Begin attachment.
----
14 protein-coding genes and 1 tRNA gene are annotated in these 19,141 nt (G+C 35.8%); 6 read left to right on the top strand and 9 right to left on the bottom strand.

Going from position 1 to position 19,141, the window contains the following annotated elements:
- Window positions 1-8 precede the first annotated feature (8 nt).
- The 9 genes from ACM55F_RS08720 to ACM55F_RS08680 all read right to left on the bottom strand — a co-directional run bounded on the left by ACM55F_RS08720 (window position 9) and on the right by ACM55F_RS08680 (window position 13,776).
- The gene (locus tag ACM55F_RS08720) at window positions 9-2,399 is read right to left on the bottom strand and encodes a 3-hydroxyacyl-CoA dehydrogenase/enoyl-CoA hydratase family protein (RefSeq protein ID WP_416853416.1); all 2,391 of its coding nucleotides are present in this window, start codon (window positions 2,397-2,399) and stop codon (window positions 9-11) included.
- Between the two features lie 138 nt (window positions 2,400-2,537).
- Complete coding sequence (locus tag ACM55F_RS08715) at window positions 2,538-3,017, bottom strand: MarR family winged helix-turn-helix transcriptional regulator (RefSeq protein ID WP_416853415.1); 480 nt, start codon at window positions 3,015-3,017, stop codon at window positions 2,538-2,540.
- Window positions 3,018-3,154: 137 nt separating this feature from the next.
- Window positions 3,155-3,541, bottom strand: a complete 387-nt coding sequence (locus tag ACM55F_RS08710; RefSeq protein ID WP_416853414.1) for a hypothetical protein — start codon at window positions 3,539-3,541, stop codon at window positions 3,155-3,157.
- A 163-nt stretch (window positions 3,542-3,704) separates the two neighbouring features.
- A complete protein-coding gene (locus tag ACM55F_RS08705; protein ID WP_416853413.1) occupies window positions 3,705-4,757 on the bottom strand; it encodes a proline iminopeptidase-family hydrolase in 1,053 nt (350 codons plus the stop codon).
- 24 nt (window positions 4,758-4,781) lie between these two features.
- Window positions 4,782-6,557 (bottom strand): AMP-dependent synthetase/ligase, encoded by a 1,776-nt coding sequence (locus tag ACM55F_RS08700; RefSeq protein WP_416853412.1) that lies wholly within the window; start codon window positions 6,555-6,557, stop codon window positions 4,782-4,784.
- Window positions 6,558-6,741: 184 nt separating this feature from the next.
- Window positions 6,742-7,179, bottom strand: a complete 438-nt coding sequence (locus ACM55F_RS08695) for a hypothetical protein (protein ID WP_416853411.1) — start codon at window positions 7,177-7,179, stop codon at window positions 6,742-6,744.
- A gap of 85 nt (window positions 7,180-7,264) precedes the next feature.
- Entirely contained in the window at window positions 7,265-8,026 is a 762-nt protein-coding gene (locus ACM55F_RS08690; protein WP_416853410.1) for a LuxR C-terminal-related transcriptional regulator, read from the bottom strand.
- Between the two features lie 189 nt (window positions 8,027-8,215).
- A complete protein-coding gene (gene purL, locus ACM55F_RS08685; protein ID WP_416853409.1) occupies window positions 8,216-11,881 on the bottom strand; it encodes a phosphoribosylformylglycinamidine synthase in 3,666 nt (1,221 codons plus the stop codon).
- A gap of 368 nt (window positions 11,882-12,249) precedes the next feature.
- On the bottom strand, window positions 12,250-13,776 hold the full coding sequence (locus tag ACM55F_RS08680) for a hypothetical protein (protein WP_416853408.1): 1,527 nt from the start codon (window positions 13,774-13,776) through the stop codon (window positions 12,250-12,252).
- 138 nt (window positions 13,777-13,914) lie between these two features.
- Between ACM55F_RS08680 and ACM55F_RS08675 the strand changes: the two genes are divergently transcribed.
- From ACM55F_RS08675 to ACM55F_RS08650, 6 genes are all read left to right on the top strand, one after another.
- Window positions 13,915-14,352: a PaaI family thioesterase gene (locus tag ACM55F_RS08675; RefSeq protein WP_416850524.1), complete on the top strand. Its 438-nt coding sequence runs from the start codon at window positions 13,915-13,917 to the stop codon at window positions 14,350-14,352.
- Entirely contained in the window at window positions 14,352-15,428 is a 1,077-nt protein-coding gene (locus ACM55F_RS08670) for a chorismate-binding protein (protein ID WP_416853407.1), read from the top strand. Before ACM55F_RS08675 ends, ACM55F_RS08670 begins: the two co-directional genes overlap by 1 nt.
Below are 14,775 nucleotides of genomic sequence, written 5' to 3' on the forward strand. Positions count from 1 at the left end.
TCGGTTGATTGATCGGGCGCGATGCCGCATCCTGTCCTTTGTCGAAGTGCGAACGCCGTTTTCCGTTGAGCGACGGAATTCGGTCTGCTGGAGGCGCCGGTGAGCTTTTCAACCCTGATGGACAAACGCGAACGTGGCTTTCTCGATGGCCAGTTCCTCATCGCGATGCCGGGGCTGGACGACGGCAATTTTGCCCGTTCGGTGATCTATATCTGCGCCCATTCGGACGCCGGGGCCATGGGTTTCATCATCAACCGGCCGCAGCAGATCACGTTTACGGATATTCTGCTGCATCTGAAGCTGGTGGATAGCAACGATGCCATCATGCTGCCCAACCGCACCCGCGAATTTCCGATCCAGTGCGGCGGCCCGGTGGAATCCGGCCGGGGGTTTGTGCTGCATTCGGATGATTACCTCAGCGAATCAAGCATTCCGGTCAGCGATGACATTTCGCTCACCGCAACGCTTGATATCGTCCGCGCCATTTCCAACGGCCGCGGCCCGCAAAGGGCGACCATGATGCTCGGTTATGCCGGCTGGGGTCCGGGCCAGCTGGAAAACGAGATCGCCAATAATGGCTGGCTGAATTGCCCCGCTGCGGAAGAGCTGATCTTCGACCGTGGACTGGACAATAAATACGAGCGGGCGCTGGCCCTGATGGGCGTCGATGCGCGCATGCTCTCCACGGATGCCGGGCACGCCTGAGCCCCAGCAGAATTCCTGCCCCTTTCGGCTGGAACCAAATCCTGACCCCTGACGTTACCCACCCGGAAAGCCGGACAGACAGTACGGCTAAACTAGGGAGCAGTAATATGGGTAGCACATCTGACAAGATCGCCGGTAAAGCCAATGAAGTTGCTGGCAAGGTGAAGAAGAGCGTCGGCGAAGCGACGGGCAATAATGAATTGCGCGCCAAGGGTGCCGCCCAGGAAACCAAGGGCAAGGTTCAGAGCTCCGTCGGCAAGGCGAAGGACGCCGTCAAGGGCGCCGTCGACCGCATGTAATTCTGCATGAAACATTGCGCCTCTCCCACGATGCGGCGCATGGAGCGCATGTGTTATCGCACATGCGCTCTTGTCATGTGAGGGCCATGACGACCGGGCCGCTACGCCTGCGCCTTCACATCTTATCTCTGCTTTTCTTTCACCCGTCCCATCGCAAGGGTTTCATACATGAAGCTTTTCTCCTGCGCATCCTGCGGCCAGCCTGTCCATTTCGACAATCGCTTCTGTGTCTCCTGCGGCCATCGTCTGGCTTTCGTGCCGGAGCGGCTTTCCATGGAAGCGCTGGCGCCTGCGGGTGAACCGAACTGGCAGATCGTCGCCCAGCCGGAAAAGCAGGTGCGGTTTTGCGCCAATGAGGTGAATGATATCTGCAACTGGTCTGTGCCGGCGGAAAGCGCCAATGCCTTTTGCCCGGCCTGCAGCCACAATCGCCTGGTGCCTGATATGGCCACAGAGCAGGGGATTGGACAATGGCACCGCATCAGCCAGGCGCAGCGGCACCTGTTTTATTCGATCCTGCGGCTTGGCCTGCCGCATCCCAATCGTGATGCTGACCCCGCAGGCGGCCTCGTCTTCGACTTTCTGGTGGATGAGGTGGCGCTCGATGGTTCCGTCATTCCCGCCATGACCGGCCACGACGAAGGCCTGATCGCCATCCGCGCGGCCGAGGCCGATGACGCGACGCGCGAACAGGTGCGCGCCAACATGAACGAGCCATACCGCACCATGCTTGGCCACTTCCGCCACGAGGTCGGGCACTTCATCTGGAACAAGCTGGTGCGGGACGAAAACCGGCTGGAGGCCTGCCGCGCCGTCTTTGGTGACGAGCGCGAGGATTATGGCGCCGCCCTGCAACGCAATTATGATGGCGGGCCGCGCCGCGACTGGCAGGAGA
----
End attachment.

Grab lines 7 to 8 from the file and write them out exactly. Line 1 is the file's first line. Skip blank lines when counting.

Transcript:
- Complete coding sequence (locus tag ACM55F_RS08715) at window positions 2,538-3,017, bottom strand: MarR family winged helix-turn-helix transcriptional regulator (RefSeq protein ID WP_416853415.1); 480 nt, start codon at window positions 3,015-3,017, stop codon at window positions 2,538-2,540.
- Window positions 3,018-3,154: 137 nt separating this feature from the next.